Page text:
I’m not sure that argument quite works, since the Bible is primary source material, and would be a perfectly legitimate source for certain types of historical arguments. For example, if a student were writing about a topic along the lines of “What roles did women play in early Christianity?” it would probably be a very useful source, if read in the right way.
So I’d probably tell the student that if they are going to use primary source material, they have to treat it as a text whose claims need to be analyzed and examined critically, with an eye to who wrote it, when it was written, through what channels the author would have known about the events described, and what the author’s purpose for writing and biases might have been, rather than accepting everything the author says at face value. If they’re not prepared to do that for any given source, they shouldn’t use that source. I would also point out that academic writing needs to be persuasive to any educated reader, including people who do not share the author’s religious beliefs.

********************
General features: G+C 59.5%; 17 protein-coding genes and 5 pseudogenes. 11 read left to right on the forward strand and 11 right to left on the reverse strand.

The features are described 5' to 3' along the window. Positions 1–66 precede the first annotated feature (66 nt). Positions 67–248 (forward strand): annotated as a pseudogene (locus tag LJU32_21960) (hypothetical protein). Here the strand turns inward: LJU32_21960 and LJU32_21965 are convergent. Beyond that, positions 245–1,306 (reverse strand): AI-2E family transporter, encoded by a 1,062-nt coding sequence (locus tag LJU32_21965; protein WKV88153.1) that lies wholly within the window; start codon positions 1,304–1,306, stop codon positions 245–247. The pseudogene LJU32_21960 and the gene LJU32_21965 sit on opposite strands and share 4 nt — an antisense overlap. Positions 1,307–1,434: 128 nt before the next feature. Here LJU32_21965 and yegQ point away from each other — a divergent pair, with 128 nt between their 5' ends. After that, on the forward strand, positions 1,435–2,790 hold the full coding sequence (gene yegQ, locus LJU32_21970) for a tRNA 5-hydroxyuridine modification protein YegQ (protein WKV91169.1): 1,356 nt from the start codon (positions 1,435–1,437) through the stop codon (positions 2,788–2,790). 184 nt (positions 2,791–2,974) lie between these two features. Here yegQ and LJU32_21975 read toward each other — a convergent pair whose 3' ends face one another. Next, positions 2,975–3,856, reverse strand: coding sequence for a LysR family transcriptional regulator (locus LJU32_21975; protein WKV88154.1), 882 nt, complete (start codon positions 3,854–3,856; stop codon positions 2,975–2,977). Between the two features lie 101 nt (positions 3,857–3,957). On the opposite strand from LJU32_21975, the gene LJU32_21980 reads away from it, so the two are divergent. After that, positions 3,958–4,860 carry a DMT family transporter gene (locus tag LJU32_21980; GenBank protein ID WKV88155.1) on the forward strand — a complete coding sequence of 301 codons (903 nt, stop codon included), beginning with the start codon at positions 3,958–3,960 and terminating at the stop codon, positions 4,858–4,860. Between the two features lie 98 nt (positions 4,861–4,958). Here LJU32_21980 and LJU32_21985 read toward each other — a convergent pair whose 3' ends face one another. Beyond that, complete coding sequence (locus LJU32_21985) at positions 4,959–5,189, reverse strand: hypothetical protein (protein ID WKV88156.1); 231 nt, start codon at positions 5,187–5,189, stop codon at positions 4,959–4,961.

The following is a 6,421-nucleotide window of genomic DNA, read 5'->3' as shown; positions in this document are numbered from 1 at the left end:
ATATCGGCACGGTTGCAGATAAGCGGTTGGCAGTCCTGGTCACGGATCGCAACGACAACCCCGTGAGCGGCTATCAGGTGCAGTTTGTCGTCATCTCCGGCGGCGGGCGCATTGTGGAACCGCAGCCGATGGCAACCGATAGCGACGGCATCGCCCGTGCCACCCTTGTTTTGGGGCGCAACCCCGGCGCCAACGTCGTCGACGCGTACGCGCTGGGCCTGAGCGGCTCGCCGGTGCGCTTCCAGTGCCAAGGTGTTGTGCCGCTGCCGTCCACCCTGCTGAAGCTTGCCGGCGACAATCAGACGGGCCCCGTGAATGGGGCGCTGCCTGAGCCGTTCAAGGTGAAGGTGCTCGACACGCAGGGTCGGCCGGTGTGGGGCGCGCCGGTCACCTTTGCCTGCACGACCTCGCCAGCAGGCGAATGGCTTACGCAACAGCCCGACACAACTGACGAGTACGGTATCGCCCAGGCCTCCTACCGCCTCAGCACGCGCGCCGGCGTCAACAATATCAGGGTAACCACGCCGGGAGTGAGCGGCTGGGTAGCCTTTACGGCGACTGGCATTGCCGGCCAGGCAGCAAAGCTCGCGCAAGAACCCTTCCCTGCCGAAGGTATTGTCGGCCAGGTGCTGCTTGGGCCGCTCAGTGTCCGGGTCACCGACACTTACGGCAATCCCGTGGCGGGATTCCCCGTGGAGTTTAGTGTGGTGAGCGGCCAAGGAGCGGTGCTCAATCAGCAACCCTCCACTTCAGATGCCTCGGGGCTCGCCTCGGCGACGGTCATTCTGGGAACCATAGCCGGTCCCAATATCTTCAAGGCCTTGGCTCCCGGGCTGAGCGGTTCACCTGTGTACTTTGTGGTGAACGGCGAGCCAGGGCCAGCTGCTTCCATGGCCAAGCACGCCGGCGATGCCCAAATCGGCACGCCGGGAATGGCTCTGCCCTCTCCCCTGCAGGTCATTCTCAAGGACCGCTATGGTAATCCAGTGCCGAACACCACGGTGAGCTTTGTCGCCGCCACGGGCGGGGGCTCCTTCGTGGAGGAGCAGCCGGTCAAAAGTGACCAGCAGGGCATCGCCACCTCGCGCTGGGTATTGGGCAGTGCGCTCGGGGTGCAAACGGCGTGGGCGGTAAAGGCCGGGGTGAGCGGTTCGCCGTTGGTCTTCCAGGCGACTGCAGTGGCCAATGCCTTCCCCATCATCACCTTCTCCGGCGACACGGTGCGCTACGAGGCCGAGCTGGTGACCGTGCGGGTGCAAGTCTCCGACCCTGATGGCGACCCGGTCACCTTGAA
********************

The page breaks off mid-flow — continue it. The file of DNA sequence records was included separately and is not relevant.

Disclaimer: I’m neither a historian nor a high school teacher, and I have no idea how ready high school students are to take in this set of ideas, but this is pretty much what I tell my freshman comp students. (They don’t always get it, either.)